A survey by Picodi, Malaysia’s promotions, discount code and voucher site.
Statistics and facts about shopping behaviour of Malaysian singles
It all started with a few students from Nanjing University who decided to break away from the monotony of being single for one day. They chose 11.11 because of the solitary implications of the number 1 which symbolize being single. However, this simple celebration turned into one of the largest shopping days in the world. It turns out that this event gained great interest also in Southeast Asia. According to Google, in Malaysia the popularity of Singles’ Day has doubled in the last five years.
Who’s taking part in Singles’ Day? What are the behaviours of consumers on that day? To look further into this phenomenon, we analysed historical data and surveyed people from Malaysia. The results are presented in this report.
Shopping therapy for the young and lonely
So, who exactly takes part in Singles’ Day? The survey suggests that more than half of the participants are men—57%. In accordance with the event’s name, three out of four consumers are single. Of course, not only singles went on a shopping spree. An increase in interest, although not as significant as among singles, was also noted in the group of people in relationships.
The interest in Singles’ Day is especially apparent among young Malaysians. Compared to a regular day, the number of transactions on Singles’ Day among people aged 18-24 grew by 6638%. However, getting great discounts is not restricted to younger people—there was a noticeable interest in this shopping festival among all age groups.
The day for singles to indulge themselves
The results of the survey show that more than half of Malaysians do not prepare for the Singles’ Day shopping craze but buy impulsively on that day. 34% compare the prices in different stores and only 8% declare that they make lists before shopping. It looks like most people treat 11.11 as an occasion to meet their desires rather than an opportunity to execute a well-thought-out shopping plan.
On top of that, most of the consumers—almost 70%—declare that they buy things just for themselves. Only one-third of the respondents buy gifts for other people on that day. It appears that—as the name of the event suggests—Singles’ Day is a perfect day for getting a present for yourself.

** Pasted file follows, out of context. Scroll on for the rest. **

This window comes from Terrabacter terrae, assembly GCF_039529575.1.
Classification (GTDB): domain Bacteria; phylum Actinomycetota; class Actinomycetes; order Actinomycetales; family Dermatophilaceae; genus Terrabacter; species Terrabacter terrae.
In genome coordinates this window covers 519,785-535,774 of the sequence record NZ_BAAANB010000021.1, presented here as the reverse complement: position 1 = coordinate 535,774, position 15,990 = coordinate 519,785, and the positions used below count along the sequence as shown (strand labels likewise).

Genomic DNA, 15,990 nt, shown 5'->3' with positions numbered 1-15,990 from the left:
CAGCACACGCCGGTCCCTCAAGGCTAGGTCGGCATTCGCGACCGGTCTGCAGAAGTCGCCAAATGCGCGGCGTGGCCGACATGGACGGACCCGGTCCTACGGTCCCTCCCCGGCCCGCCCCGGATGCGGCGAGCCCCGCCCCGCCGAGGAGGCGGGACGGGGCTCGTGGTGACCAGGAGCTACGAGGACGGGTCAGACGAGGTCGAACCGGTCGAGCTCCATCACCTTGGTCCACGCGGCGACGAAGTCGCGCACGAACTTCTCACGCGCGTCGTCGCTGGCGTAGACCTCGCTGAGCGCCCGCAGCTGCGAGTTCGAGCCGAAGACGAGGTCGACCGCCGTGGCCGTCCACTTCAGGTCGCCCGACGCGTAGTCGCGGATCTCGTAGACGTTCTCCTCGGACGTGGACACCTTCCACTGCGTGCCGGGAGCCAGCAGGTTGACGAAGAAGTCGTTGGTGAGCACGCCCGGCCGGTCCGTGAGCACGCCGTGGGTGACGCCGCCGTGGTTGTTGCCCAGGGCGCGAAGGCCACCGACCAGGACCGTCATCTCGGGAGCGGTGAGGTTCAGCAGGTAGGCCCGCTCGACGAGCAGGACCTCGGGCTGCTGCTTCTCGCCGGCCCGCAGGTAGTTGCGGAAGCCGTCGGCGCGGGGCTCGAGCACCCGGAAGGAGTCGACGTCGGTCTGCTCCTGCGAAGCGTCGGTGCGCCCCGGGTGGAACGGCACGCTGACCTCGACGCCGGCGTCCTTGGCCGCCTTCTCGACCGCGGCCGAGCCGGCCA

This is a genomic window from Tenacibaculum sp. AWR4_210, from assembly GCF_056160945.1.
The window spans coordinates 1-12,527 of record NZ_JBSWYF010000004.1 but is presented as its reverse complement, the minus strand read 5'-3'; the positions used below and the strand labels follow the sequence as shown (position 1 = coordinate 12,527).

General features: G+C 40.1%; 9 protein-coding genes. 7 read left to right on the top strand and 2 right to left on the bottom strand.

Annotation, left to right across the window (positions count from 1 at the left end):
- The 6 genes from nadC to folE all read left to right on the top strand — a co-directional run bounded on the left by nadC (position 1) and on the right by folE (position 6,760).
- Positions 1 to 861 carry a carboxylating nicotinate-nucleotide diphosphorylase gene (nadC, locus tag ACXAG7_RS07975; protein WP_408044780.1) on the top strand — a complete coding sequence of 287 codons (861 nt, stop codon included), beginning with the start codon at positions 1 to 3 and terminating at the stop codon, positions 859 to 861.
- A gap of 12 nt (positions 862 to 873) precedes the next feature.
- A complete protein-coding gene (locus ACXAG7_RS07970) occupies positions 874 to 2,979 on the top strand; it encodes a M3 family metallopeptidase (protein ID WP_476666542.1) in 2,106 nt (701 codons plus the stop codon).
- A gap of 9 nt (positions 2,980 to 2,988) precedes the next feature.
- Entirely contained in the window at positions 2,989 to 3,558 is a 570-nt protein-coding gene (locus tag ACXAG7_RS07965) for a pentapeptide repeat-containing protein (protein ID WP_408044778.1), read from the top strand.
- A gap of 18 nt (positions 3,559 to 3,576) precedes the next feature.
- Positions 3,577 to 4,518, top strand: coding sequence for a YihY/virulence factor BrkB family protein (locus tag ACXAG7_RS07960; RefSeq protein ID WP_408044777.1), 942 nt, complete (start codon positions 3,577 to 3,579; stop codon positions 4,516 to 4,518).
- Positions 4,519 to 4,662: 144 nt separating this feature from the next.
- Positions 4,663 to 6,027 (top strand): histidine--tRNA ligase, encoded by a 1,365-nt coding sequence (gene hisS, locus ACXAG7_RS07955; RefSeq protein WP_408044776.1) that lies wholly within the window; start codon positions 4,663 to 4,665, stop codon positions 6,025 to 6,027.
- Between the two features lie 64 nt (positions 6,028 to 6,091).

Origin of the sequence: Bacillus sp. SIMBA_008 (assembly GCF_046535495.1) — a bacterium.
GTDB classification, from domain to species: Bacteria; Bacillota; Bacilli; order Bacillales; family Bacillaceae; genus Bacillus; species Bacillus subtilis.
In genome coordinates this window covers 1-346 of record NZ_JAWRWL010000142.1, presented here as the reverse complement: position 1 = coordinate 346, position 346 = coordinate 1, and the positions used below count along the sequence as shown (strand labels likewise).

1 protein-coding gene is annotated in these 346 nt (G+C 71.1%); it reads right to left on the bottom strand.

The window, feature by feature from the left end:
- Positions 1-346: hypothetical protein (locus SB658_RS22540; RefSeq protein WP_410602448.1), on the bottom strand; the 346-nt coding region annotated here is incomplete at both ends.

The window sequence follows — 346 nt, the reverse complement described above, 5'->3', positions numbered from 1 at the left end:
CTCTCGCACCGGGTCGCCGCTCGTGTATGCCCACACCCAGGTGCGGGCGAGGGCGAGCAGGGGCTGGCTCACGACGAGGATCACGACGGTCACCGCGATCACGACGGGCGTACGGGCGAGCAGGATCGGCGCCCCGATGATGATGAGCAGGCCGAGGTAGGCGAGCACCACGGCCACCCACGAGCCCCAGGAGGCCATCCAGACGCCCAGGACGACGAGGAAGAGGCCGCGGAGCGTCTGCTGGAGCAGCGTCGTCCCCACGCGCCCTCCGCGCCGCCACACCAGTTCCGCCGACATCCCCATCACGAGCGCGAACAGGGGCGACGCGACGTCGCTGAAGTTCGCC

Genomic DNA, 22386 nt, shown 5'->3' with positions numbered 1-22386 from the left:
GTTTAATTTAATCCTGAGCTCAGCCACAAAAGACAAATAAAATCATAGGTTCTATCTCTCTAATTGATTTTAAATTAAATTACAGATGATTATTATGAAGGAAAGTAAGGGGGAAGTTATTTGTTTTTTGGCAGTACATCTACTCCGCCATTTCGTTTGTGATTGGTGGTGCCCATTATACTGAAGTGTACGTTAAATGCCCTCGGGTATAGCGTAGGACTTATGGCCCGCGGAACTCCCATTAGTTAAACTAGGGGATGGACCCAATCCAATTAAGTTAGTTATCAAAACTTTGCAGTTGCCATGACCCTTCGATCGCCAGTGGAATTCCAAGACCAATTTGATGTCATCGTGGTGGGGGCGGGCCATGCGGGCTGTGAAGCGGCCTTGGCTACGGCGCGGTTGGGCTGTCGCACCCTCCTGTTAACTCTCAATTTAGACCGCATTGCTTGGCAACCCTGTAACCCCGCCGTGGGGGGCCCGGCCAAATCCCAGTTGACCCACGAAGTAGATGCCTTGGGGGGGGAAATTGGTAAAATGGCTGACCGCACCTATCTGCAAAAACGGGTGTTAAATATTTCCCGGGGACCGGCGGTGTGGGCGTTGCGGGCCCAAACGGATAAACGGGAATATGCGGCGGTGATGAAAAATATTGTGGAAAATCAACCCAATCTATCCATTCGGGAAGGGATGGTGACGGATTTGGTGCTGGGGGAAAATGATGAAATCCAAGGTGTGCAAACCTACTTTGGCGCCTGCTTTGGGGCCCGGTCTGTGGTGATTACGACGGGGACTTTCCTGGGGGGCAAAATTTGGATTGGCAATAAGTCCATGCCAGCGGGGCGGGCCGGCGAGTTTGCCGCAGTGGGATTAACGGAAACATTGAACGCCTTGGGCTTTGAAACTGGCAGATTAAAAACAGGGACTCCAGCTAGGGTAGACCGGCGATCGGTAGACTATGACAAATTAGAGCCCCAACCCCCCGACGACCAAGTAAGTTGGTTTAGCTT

Surprisingly, an average man buys more than an average woman—3.7 and 3 products respectively. The most desirable items among men are clothes, electronics and delivery food. Similarly, women buy mostly clothes, delivery food and footwear.
Last minute shopping fever
It’s not surprising that Malaysians buy more than usual on Singles’ Day. According to our platform’s statistics, the number of online transactions increased significantly—there were 4914% more purchases compared to a regular day. The survey indicates that an average Malaysian is willing to spend RM269 on a Singles’ Day shopping spree. The sales reached a peak right before the end of Singles’ Day, at 10 PM.
Mobile users behind
More than half of the consumers—52%—use desktops when doing their shopping on Singles’ Day. 45% of Malaysians make their purchases on mobile phones. Most of the transactions are made on Apple devices, followed by Samsung, Xiaomi, Huawei and OPPO appliances.
Singles’ Day in Figures:
- The popularity of Singles’ Day has doubled in the last 5 years
- More than half of the participants are men—57%
- The biggest interest in Singles’ Day is noted among people aged 18-24
- An average Malaysian is willing to spend RM269 on Singles’ Day
- On Singles’ Day sales grow 4914% compared to a regular day in Malaysia
This report was created based on internal data provided by Picodi.com, a global discount provider existing since 2010. 300 participants from Malaysia took part in the survey.